Liberals slammed for blaming Virginia I-95 mess on Youngkin

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Liberals slammed for blaming Virginia I-95 mess on Youngkin

As hundreds of motorists were stranded for hours on Interstate 95 in Virginia this week, many on social media were quick to blame Republican Glenn Youngkin, who was elected the commonwealth’s new governor in November.

Just one problem, however: Youngkin won’t be sworn in until Jan. 15, leaving the highway mess in the hands of lame-duck Democrat Ralph Northam.

The Twitter accusations flew as hundreds of travelers, including Sen. Tim Kaine (D-Va.), were stranded in their vehicles Monday evening into Tuesday — with some waiting more than 24 hours for help. A severe storm slammed the region Monday with several inches of snow and ice, leaving traffic on a 50-mile stretch of the main East Coast artery at a standstill. 

“Looks Youngkin failed his first test in Va, with traffic stopped for 10-12 hrs on 95 in Virginia. Failure for gov,” wrote one user, who described themselves as a “liberal transplant in NC.” 

“So, where’s Republican Gov Youngkin in this I-95 mega-disaster???? 48 mile shutdown for hours & hours in VA & he’s nowhere to be found. This never happened under Dem Gov Northam—or any other Gov for that matter!!!!! Shame!” another tweeted.

Stopped traffic on I-95.
A severe snowstorm slammed the region on Monday, leaving a 50-mile stretch of I-95 at a standstill.
Getty Images

“Collateral damage between Glenn Youngkin and the wrath of God,” posted South Florida Sun-Sentinel columnist Fred Grimm.

The errors were immediately noticed by other social media users, who were quick to point out that Northam was still in charge. 

“Glenn Youngkin is inaugurated on Jan. 15…” Fox News contributor Joe Concha responded to one tweet

Glenn Youngkin
Some vocal social media users were quick to blame Gov.-elect Glenn Youngkin for the traffic jam.
AP

“In a related story, Ralph Northam (D) is still Governor of Virginia,” he said to another.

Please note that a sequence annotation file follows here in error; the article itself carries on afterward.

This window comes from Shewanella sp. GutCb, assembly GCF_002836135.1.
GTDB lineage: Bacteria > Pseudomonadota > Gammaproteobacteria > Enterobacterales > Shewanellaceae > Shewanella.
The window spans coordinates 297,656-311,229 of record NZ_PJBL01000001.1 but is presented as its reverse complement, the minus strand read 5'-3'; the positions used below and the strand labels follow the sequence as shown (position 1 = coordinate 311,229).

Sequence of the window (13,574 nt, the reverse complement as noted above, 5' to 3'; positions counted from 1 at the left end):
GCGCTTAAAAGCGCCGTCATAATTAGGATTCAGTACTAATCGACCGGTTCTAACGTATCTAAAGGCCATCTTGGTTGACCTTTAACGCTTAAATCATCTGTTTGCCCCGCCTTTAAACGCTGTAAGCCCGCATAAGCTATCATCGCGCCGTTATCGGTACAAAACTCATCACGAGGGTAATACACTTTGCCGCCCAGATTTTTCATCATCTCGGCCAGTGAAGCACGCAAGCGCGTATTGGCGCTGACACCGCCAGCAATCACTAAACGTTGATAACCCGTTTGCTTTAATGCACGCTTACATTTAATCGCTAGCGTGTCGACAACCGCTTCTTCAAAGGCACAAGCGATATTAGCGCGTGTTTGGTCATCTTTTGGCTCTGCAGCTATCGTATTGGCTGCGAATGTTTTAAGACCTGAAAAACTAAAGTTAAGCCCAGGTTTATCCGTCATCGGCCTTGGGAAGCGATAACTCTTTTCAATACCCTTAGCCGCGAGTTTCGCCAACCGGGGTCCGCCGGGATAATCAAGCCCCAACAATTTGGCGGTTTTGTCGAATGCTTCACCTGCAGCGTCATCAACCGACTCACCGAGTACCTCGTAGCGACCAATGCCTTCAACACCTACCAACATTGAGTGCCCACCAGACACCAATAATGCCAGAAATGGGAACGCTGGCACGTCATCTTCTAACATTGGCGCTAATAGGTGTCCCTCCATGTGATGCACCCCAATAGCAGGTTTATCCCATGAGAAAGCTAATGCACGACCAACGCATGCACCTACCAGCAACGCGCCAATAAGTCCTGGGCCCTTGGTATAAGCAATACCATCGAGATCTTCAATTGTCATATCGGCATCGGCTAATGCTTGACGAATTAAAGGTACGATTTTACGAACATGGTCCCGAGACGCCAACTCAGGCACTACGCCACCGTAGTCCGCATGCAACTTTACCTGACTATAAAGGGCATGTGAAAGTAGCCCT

“To the idiots calling for Glenn Youngkin to call out the National Guard: He’s not governor, yet. Educate yourself. #morons,” conservative radio host Todd Starnes tweeted

“Glenn Youngkin isn’t the governor of Virginia yet. Ralph Northam is,” posted Dan Eberhart, CEO of drilling services company Canary. “Liberals trying to be mad at Youngkin for the unacceptably slow response to the people trapped on I-95 are actually mad at Northam, but they can’t admit that to themselves.”

A salt and plow truck is abandoned after sliding off the road.
A salt and plow truck is abandoned after sliding off the road.
Getty Images

Many called on the critics to take down their tweets and admit their mistakes — and some obliged. 

Conservative Jonah Goldberg, editor-in-chief of the Dispatch, originally tweeted Tuesday morning: “If I was Glenn Youngkin, I’d be flooding the zone to get this I-95 crap fixed. DC suburbs are vengeful about this kind of thing.” 

While he followed up with a tweet admitting Youngkin was indeed not governor yet, Goldberg ultimately deleted his original post. 

“I deleted the original tweet because even tho I quickly admitted my error, I’m still getting dumb replies from people who don’t know that or don’t care,” he wrote with a screenshot of his mistake. 

A 'road closed' sign on a snowy, icy road.
Youngkin’s supporters were quick to fire back that Youngkin will not be inaugurated until Jan. 15.
Getty Images

At least one user who put the blame on the soon-to-be governor attempted to backtrack on their accusation without leaving a trace. 

Left-wing journalist Eric Boehlert originally described the I-95 standstill as the beginning of the “Youngkin era” in Virginia, before quickly and quietly deleting the message. However, critics still shared a screenshot of the post.

Northam tweeted Tuesday that Virginians should avoid I-95 and stay at home “unless absolutely necessary.” In an interview with the Washington Post late Tuesday, the governor said more people should have heeded his advice.

“We gave warnings, and people need to pay attention to these warnings, and the less people that are on the highways when these storms hit, the better,” he said. “I feel for these people that are stranded but just want to let them know we’re doing everything we can to get to them in a very challenging situation.”

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